|Boating Safety Tidbit:
First Aid for Embedded Fish Hook
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- Wash your hands to reduce risk of infection.
- Expose the injured area and inspect the wound,
without touching it.
- Gently place clean dressings around the object.
- Place bulky dressings around the object to
keep it from moving. This will apply pressure
to the wound but not the object.
- Secure the bulky dressings in place with
a narrow bandage; taking extra care to ensure
that pressure is not exerted on the embedded
Safe Boating Week - Boater Checklist:
Don't Leave Shore Without It
by: News Canada
Fresh breezes, sunshine and sparkling water - an ideal
combination for summer pleasure boating. Don't let disaster
darken your outing.
Canada's leading provider of first aid training and safety
products, St. John Ambulance, says take precautions to
avoid tragedy. Keep this boater checklist handy and refer
to it before you leave shore every time.
1. Does your boat meet all safety regulations?
2. Is your boat seaworthy and capable of handling the
prevailing water conditions?
3. Do you have an approved lifejacket for every member
of your party?
4. Do you have safety flares and a waterproof lighter?
5. Do you have two buoyant towlines?
6. Do you have an anchor?
7. Do you have a sound-emitting device, such as a horn
8. Do you have paddles or oars?
9. Do you have tools to perform minor mechanical repairs?
10. Do you have a first aid kit?
11. Do you have a fire extinguisher?
12. Do you have sufficient fuel?
13. Have you checked for fuel system leaks or fumes?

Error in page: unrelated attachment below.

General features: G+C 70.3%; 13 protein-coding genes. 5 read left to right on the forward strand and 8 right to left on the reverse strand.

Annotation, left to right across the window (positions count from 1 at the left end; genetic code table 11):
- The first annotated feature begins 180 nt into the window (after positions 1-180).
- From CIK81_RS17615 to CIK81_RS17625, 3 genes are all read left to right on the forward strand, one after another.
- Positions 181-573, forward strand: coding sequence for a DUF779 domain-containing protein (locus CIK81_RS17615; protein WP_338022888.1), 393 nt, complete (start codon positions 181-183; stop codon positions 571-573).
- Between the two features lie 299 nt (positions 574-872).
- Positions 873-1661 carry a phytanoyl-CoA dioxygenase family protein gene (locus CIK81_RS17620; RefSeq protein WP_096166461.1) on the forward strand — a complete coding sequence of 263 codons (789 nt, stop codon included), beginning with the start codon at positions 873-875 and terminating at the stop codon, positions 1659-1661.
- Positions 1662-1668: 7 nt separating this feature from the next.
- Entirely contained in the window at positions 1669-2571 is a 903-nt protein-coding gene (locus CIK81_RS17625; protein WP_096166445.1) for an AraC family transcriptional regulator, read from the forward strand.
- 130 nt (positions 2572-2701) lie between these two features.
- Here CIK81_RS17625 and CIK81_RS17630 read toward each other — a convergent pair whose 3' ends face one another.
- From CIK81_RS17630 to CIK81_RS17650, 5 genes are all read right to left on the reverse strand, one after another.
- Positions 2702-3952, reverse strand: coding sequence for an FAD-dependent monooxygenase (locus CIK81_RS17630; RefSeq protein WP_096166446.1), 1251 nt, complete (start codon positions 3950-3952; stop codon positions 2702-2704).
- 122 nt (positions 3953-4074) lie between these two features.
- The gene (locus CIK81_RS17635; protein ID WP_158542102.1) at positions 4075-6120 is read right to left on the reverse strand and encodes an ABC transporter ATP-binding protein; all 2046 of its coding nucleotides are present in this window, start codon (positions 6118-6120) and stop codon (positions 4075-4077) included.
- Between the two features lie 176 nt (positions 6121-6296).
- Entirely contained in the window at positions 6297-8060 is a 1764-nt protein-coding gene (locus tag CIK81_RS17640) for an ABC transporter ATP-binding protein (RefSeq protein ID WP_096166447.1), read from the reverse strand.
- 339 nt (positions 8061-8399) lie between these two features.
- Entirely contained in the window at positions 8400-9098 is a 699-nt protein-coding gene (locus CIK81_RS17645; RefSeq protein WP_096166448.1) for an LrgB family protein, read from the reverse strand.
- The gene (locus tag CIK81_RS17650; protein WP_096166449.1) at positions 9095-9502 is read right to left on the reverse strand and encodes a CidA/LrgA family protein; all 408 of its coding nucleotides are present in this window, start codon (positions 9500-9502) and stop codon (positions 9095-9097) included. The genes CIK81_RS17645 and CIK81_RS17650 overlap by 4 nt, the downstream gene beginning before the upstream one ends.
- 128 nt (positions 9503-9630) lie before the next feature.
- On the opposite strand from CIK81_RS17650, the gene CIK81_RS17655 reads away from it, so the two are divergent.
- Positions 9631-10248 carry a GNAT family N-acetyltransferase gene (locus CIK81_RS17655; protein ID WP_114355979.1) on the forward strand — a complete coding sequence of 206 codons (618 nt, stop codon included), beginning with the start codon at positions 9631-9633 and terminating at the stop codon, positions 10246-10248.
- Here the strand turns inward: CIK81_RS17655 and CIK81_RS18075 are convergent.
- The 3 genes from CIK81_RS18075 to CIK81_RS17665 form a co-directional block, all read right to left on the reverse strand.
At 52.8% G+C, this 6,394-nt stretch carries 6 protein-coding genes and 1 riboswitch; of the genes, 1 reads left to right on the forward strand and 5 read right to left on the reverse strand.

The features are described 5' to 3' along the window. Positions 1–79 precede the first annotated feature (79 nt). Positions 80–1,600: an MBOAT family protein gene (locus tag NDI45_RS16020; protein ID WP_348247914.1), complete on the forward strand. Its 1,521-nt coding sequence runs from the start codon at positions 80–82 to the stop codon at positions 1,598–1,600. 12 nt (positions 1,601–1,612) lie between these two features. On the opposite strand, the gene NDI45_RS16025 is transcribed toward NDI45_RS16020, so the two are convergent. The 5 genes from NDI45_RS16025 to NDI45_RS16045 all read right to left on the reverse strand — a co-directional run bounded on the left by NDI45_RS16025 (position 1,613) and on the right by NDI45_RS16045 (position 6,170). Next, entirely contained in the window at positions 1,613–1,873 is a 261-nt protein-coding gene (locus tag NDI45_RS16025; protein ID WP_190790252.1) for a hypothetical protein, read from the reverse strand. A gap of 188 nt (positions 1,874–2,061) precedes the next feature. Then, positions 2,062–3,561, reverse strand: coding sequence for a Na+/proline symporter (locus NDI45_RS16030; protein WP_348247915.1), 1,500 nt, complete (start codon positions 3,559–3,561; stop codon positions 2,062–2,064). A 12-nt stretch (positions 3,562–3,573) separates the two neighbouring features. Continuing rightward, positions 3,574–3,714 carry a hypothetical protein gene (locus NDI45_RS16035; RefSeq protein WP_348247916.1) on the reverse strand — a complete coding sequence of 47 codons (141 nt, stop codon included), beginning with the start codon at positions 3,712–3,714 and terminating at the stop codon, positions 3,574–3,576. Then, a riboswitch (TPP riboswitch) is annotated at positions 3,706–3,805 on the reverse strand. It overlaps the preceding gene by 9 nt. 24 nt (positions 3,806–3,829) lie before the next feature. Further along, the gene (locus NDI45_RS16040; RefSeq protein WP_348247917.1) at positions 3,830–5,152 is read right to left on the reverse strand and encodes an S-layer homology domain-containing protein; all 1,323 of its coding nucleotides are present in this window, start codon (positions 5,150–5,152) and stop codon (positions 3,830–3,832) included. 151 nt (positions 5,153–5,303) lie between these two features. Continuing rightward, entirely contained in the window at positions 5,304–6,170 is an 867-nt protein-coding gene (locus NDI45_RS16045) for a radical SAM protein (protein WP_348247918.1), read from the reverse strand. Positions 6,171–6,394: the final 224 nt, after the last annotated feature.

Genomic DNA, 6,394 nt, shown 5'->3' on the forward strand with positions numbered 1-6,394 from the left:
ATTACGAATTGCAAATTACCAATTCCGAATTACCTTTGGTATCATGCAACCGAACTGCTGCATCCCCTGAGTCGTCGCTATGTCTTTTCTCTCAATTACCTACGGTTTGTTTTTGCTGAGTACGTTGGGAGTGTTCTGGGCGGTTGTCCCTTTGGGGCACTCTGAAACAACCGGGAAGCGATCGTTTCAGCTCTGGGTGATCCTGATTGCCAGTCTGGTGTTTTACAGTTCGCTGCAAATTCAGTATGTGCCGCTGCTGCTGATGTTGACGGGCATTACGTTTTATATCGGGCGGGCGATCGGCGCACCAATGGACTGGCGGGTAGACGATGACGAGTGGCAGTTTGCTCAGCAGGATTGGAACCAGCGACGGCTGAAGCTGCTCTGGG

14. Do you have water and nourishment?
15. Do you have protection from the elements - sun, wind
Boating is nothing to fool with
Many people think operating a boat requires merely knowing
how to run the motor and steer. That's far from the case.
Should your boat capsize or if you fall overboard, don't
panic. Never attempt to swim to shore unless you are positive
you can easily make it.
Hang on to the boat and wait for help. If you are in the
water for an extended period, be wary of the signs of
hypothermia, which can be present even in warm water conditions.
As the body cools it becomes susceptible to shivering,
slurred speech, and drowsiness - all warning signs of
hypothermia. The condition is severe when shivering stops.
Unconsciousness and stopped breathing could follow. This
is a dangerous, life-threatening condition that requires
immediate first aid.
Here's what to do when a hypothermic casualty is in the
* Tell the casualty not to take off any clothing - clothing
helps keep heat in.
* Tell the casualty to move as little as possible - movement
causes more heat loss.
* When removing the casualty from the water, keep them
horizontal and handle them gently as rough movement could
upset heart rhythm.
St. John has training programs and first aid products
to give you what you need. Contact the St. John Ambulance
branch nearest you or visit our website at www.sja.ca.
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